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Red Lake’s Holly Cook Macarro brings Indigenous advocacy to Washington

In World
May 15, 2024

May 15—It felt surreal, to say the least, for Holly Cook Macarro to be sitting between two U.S. presidents, visiting and sharing a meal in a room full of famous and prominent individuals during a White House State Dinner.

Cook Macarro couldn’t help but think back to where she had started — growing up in Red Lake and then Bemidji, a young and passionate person with an interest in tribal advocacy.

“Thinking back makes me choke up a little bit,” she shared. “I’m a kid who was born in an Indian hospital in Red Lake Nation, and I was sitting next to two presidents. How did I get here?”

The journey has been a long one, starting with an introduction to political engagement as a child, an opportunity to be an intern at the White House, working for the Office of Intergovernmental Affairs and the Democratic National Committee, all culminating in Cook Macarro starting her own lobbying firm in 2001.

Her firm, called The Angle after Minnesota’s Northwest Angle, advocates for the rights of tribal nations and Indigenous communities across the country, work Cook Macarro believes is both necessary and meaningful.

Throughout all of this, Cook Macarro’s background and ties to her home community in Red Lake have stayed with her, providing a strength and unique perspective she doesn’t take for granted.

“I’ve always been supported by my Red Lake community,” she said. “It’s been the foundation of my work all these years. It’s where I started.”

Cook Macarro’s exposure to the political world started when she was young. She grew up in a politically active family and recalls her mother making phone calls and knocking on doors during election seasons.

“I was raised doing that work,” Cook Macarro explained. “My mother in particular was very active. I grew up hanging door knockers during election time, and I was exposed to political activism all through my childhood.”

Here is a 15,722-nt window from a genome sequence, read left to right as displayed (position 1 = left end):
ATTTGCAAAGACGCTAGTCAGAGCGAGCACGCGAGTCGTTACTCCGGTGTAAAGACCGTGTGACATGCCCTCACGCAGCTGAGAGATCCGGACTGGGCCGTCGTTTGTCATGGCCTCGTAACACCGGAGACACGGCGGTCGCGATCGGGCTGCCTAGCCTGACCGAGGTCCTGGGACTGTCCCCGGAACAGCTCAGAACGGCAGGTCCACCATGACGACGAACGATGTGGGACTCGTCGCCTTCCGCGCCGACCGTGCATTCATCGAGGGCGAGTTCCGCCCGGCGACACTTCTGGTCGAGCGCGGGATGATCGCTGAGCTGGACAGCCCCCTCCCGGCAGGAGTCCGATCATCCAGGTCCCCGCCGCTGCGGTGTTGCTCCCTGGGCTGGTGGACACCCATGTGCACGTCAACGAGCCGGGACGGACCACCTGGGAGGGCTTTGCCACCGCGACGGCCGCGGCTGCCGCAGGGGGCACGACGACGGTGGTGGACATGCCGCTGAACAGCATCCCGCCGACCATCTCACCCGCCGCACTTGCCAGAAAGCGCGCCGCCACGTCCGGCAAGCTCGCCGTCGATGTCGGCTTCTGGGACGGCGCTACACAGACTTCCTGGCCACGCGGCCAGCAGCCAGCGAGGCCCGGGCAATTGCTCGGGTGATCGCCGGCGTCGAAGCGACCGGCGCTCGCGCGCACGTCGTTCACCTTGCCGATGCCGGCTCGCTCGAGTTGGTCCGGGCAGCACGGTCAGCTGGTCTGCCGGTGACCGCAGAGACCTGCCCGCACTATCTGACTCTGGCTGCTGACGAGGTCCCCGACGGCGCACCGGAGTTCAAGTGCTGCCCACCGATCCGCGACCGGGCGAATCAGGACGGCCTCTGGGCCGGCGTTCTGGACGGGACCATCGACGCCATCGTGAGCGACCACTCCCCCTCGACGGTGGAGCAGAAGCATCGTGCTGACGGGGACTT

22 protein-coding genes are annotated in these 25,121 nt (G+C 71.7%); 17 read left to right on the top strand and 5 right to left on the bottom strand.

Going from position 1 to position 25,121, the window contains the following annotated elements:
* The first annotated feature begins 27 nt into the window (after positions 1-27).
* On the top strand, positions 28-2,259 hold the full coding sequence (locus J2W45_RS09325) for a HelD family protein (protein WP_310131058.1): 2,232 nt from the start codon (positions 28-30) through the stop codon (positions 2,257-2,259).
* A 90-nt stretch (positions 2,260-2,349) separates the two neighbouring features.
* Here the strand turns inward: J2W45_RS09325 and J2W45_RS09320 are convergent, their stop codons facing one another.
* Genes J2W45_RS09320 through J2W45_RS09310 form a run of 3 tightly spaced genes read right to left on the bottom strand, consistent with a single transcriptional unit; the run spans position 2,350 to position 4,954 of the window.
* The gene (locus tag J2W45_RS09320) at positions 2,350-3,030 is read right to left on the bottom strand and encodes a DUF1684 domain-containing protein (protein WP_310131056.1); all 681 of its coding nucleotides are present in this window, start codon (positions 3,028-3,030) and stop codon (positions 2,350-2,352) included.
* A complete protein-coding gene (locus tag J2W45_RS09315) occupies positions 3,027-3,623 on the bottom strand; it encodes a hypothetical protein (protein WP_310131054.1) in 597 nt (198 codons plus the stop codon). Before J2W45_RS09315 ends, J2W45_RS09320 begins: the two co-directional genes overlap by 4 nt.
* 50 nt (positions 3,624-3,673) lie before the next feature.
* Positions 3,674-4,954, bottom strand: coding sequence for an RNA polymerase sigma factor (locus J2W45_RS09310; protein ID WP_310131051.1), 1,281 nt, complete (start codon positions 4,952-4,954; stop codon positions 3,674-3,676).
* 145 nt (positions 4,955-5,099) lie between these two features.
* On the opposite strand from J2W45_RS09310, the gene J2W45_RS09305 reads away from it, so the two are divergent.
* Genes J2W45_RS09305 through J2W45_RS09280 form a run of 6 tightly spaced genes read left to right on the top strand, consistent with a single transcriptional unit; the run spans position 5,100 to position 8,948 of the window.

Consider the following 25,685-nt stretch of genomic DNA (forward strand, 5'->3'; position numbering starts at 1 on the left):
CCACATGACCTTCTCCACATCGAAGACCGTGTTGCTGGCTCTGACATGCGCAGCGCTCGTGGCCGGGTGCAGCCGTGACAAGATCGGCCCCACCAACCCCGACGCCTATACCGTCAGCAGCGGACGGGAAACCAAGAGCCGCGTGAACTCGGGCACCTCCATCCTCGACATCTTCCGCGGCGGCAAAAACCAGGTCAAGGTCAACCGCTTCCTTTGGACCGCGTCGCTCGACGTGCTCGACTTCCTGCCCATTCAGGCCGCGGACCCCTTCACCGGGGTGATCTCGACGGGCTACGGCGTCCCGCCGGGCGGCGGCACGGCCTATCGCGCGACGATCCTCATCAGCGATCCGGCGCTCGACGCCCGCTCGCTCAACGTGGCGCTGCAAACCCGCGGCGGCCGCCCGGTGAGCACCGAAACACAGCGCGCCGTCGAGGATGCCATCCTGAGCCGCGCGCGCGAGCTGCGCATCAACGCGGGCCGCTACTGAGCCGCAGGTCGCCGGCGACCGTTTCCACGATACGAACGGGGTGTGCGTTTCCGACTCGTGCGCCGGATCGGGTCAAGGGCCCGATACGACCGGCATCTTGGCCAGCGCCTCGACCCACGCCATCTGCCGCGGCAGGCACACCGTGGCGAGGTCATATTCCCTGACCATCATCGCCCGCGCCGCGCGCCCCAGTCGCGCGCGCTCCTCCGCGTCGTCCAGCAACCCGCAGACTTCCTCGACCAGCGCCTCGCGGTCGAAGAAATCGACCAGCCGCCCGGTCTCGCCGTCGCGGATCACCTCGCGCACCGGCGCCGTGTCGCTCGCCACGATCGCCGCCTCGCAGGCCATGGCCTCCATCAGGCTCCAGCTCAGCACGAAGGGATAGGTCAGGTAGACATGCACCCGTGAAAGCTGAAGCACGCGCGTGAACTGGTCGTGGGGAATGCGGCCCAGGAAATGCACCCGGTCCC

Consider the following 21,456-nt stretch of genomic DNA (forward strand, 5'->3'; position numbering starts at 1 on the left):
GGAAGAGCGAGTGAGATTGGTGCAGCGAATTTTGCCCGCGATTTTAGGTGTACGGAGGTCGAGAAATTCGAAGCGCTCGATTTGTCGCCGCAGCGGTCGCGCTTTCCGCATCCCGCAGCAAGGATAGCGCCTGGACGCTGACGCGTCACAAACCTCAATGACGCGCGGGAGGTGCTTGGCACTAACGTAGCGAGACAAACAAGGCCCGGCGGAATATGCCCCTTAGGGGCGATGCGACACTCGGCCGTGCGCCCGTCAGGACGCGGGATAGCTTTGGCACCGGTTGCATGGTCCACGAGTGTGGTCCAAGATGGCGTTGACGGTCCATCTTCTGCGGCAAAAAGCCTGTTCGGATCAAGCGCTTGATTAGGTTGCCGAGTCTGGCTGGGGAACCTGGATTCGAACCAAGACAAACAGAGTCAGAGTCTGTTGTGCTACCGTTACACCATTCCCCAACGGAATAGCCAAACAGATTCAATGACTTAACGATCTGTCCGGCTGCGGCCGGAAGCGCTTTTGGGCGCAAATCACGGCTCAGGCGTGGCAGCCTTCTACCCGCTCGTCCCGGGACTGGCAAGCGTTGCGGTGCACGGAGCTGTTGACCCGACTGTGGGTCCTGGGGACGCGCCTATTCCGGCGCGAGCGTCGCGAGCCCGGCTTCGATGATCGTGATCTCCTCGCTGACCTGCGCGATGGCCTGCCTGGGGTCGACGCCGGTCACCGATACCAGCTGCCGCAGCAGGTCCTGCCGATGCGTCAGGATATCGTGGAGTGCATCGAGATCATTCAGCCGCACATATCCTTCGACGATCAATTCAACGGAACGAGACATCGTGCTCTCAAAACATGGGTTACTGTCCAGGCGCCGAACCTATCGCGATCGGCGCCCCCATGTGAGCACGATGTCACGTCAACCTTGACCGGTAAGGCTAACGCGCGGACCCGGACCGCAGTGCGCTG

After graduating from Bemidji High School and getting her undergraduate degree from the University of North Dakota, Cook Macarro was teaching at Leech Lake Tribal College while pursuing her master’s degree in 1997.

That was when she saw a flyer for a public policy internship sponsored by the Mashantucket Pequot Tribal Nation and decided she would try for the position. When she reached out to Red Lake Nation’s then-chairman Bobby Whitefeather for a letter of recommendation, he decided he wanted Cook Macarro to work on their nation’s behalf instead.

“He said ‘I don’t want you going to D.C. and working for someone else, let’s see what I can set up,'” Cook Macarro recalled.

A White House internship was set up, and her career in the political sphere began.

“The political landscape for tribes (back then) was so much different. We had to fight even to be mentioned,” she explained. “The journey from there to where we are now has really been monumental. It’s just been a joy to watch.”

Cook Macarro recalled how at the start of her career she was often one of just a few Native Americans present, and very frequently the only woman. During times like those, she relied on her Red Lake origins, too.

“It was a challenge for me as a young woman to find my voice in rooms that were often dominated by white men,” she shared, “(but) Red Lakers are a very proud people: proud of where we come from, proud of our lands and its status, our communities our cultural lifeways. All of those things gave me grounding and an ability to put power behind my voice.”

As the years have gone by, Cook Macarro has advocated for her community and Native American communities across the United States. She met her husband Mark Macarro, a member and current chairman of the Pechanga Band of Luiseño Indians, and started a family.

Both she and her husband, who serves as the president of the National Congress of American Indians, have been strong advocates for Indigenous communities. Their work has been both for their own families and for Native American families and communities across the country.

“It’s been really important to me as the mom of two boys who are very involved in their tribal communities that they have a place to land and move forward that’s different from where I started 30 years ago,” she explained.

Cook Macarro and her husband’s work has gotten them far, earning them an invitation to sit at the head table of a State Dinner near President Joe Biden and former U.S. President Bill Clinton.

And as incredible as the journey and its outcome have been, Cook Macarro wants to ensure that every Native American youth has just as much of an opportunity as she has had, or more, to find success and make an impact.

“I’m a big fan of firsts, but I’m a bigger fan of seconds. Everybody should leave the ladder behind them,” Cook Macarro said. “That’s really the type of work and infrastructure that I strive to leave behind.”

With more political visibility and growing advocacy and leadership from Native American youth from Minnesota to California, Cook Macarro is hopeful for the future of Indigenous communities.

“I see youth now whose voices are so brave and so powerful,” Cook Macarro said. “I want them to know that their voices coming from our Indigenous communities have so much power and to not be afraid to raise their voices for the things that they believe in… I hope they continue to make the noise I see them making now.”

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